How I became a writer

I can hardly call myself a writer in the true sense of the word! A readaholic since my childhood, I would gleefully read anything and everything I could get my hands upon! And my Nana often used to say fondly (and sometimes a bit angrily when I paid him less attention than my book or magazine)… is ke hath mein to phatte hue kaghaz pe bhee kuch likha hua aajaayeiga to parhne beth jaayeigi!!!

This love for reading was inculcated in me by my parents.. I remember that before I and my siblings had even learnt to read, they subscribed to a number of children’s magazines with strict orders to everyone around that no one would read them out to us! In those days, it seemed as if we had a treasure to which we ourselves would have to find the keys! So, I, my twin sisters (who are only a year older than me), our eldest brother (one year their senior) and the youngest of us ,my (one and a half years) younger brother struggled together to read the books and magazines we found around us, and with each others help, we learnt to read at an early age.

We siblings did not have a considerable age gap, so we shared our hobbies and games together with no communication gaps. The love for books and reading developed with our growing ages and we spent a considerable parts of our pocket moneys in buying new books.

Time flew and we moved on to our new lives and three of us moved out from our childhood city Dhaka.Life had its new challenges, surprises, joys, fears and pains for me, but the love for the printed word survived all the adversities! It was only by chance that I stumbled upon the writer dormant in me. After the death of Daddy (to whom I was deeply attached) I wanted to write something about the great person he was and  and I have to pay credit to some well wishers for their encouragement to start my career as a writer. My first article about my father appeared in Qaumi Gazzette, a magazine of the Shamsi community and Alhumdulillah was widely acclaimed. It was re printed in Shamsi Awaz, a magazine from Muradabad India. And from there, the journey began.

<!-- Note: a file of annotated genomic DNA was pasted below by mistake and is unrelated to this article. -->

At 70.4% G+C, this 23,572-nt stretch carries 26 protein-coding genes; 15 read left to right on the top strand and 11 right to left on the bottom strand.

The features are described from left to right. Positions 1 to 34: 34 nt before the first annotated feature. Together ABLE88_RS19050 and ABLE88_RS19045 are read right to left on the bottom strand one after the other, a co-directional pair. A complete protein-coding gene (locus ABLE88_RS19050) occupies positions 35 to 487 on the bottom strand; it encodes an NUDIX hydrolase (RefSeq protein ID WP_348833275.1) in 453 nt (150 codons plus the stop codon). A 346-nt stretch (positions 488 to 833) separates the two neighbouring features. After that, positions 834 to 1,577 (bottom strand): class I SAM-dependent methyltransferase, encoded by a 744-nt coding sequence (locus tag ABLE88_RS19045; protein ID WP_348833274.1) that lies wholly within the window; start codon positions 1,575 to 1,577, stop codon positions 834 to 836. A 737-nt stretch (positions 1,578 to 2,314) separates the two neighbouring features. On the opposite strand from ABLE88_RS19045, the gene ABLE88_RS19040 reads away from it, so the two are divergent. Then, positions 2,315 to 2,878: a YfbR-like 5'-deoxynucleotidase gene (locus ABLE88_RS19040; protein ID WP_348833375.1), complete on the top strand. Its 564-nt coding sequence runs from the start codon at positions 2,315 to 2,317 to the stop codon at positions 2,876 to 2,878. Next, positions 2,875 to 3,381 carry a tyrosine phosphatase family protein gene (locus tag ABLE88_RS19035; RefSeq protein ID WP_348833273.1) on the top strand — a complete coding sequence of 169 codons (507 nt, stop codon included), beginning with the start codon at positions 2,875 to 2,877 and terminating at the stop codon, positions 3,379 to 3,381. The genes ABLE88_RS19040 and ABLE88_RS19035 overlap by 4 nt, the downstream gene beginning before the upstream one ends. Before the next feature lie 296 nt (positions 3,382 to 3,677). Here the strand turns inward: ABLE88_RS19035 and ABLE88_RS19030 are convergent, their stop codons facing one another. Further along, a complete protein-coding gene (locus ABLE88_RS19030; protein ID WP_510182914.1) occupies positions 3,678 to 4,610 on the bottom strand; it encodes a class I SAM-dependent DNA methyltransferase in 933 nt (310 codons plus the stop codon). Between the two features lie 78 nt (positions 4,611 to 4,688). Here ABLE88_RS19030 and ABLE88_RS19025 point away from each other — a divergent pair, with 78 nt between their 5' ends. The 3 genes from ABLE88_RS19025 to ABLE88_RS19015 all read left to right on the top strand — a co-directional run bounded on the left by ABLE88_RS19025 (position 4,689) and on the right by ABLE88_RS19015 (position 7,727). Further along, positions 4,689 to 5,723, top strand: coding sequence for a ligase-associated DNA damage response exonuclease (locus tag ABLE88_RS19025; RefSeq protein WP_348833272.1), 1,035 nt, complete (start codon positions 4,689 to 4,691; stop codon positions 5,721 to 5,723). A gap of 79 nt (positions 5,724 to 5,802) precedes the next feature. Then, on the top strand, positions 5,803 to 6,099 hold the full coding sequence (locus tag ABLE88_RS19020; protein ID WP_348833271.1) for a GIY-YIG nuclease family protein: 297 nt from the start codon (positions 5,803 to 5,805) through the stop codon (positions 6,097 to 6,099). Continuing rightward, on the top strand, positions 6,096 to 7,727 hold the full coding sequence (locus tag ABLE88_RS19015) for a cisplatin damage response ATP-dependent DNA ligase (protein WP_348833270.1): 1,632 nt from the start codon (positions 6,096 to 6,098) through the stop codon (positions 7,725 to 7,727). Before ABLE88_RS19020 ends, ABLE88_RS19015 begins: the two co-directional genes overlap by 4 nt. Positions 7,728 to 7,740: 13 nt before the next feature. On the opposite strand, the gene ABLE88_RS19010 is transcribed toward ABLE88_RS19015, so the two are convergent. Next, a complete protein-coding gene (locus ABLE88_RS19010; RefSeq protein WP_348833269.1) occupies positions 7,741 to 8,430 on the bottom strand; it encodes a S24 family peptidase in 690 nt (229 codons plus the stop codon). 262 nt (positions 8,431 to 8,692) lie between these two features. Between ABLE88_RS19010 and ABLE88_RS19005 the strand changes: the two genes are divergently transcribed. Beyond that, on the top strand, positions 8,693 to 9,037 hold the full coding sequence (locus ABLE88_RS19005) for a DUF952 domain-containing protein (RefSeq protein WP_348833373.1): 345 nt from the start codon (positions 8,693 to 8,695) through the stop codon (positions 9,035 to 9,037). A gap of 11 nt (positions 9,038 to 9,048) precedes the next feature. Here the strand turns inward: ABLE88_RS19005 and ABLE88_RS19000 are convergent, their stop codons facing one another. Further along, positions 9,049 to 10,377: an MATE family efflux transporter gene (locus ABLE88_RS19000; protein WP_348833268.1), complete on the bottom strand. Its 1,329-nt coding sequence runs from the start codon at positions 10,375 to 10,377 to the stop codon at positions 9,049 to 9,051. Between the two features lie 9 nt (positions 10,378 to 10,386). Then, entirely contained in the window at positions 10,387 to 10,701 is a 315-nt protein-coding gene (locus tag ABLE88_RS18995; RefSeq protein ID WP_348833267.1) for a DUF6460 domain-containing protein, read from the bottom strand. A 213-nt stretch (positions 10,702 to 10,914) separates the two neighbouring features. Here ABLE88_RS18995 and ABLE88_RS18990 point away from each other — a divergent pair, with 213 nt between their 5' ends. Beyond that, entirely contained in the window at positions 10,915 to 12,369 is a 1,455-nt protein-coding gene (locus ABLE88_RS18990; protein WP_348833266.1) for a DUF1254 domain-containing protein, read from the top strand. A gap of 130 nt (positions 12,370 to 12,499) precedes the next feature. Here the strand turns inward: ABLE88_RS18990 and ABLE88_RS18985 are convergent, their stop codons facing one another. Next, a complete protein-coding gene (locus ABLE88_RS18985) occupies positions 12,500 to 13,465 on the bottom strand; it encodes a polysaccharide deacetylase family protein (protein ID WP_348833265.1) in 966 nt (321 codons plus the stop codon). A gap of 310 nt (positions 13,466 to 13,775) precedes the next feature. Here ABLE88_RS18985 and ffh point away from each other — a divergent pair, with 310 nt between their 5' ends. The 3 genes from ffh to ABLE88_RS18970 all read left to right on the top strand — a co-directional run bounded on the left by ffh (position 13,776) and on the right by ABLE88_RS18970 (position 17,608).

Although I was a bit nervous, and had no idea whether my articles would be approved, I started sending them to The Review (in-Page Magazine of Dawn). Confessions of a Grandmother was my first published article, slowly and steadily my writings kept on appearing in Dawn. Being a slow writer I take a lot of time on each piece, pouring out my heart on each sentence and re reading and writing many times before I am satisfied.
The big break through came when the National Book Foundation announced a writing competition and my son’s freind Faizan Usmani and my daughter-in-law Saira Owais( Both of them writers) urged me to participate). I agreed after a lot of convincing from them. And Alhumdulillah, my entry Follow the Light, which is based on true stories from the early history of Islam got the first prize! The next year I participated again and my second book Footsteps, which is compiled on the same pattern, bagged the 3rd prize.
Although I have been writing for more than four years now, but with no formal education about writing, I still feel that I have to learn a lot and still a far way to go!!

Hum chal to dye ae jazbaa e dil jaana hai kidhar maalum nahin

Aaghaaz e safar pe naazaan hain anjaam e safar maalum nahin!!!!

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